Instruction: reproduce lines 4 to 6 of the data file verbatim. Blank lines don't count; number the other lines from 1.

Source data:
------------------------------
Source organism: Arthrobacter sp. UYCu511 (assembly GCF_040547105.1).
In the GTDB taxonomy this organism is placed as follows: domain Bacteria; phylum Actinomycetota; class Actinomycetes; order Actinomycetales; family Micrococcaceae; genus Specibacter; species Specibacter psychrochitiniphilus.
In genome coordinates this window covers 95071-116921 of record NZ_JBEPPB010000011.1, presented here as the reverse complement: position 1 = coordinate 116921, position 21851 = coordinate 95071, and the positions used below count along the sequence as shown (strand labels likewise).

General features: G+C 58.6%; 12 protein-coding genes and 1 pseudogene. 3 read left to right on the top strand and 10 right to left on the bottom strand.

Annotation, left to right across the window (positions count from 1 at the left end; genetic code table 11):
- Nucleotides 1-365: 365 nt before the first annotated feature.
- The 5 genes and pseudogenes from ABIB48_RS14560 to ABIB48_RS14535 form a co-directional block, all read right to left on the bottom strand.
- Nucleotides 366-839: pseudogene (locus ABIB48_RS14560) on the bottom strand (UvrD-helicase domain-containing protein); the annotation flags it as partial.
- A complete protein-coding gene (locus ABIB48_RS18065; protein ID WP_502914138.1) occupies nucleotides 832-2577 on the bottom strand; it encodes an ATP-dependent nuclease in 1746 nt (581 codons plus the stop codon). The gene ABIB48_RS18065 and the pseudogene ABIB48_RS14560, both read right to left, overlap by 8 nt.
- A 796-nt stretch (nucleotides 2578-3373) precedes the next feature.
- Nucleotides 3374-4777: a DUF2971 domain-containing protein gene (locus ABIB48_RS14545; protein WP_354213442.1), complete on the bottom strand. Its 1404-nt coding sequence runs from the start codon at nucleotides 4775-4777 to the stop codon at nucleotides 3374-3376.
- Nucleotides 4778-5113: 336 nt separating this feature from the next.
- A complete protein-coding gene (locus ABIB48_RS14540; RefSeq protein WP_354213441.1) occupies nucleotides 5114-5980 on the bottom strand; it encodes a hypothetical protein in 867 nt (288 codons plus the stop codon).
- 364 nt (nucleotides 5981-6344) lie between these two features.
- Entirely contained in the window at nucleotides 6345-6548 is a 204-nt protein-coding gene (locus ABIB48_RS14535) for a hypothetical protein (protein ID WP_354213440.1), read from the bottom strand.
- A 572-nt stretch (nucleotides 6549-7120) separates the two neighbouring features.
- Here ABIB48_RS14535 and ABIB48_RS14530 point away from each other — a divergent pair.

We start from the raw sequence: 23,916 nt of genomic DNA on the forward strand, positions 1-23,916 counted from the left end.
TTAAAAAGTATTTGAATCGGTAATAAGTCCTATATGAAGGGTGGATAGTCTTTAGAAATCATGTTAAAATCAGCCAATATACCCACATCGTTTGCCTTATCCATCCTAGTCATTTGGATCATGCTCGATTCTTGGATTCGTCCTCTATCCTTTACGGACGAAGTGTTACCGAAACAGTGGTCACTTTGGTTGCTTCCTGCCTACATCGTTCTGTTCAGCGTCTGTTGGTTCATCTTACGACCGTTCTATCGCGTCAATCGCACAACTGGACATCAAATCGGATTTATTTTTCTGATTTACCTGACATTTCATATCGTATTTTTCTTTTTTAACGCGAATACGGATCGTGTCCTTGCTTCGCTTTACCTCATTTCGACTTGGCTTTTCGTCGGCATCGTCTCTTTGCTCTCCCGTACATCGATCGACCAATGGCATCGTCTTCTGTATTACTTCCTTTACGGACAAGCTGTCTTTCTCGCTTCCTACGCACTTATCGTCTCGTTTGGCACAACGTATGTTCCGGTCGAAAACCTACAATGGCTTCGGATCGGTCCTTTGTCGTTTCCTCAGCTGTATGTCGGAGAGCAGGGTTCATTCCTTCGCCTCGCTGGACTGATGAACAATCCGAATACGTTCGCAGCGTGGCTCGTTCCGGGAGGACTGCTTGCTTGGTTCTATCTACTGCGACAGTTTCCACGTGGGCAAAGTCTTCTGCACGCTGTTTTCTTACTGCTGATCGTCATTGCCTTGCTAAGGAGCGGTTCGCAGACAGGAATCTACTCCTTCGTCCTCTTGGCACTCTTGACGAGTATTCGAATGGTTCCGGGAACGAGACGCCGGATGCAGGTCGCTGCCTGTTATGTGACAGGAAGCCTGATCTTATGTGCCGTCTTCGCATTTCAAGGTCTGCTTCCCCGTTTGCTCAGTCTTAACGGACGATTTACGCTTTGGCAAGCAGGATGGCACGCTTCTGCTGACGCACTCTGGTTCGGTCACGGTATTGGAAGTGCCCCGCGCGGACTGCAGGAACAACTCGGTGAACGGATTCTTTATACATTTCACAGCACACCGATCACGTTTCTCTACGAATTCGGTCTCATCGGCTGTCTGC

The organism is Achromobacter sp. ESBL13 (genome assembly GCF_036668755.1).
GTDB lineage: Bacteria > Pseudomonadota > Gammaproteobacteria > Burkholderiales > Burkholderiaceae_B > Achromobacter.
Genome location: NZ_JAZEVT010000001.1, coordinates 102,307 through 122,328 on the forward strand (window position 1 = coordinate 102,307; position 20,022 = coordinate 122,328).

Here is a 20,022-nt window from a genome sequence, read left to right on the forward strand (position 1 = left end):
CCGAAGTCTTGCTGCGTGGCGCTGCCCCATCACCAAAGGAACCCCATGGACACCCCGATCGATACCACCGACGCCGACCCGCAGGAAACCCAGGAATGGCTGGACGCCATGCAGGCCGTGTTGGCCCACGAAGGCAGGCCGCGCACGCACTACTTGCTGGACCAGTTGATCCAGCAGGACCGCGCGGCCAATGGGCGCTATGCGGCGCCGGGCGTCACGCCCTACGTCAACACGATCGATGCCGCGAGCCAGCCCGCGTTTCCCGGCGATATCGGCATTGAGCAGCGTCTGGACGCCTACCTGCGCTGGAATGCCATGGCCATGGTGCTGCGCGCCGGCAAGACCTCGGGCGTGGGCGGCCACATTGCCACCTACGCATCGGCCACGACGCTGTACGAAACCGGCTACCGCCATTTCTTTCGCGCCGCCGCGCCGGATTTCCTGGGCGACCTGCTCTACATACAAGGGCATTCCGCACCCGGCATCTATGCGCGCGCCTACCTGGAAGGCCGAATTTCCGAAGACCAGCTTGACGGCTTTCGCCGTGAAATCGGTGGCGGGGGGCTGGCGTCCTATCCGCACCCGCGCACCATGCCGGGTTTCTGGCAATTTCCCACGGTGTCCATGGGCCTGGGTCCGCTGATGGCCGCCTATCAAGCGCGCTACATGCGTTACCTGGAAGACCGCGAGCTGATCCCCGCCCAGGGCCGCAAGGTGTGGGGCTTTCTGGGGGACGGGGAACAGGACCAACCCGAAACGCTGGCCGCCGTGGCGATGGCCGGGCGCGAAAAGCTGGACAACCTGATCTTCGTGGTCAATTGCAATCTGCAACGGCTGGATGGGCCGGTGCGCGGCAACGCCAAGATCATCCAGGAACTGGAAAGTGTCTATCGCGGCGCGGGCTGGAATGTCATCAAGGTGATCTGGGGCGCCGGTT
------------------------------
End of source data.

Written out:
General features: G+C 58.6%; 12 protein-coding genes and 1 pseudogene. 3 read left to right on the top strand and 10 right to left on the bottom strand.

Annotation, left to right across the window (positions count from 1 at the left end; genetic code table 11):
- Nucleotides 1-365: 365 nt before the first annotated feature.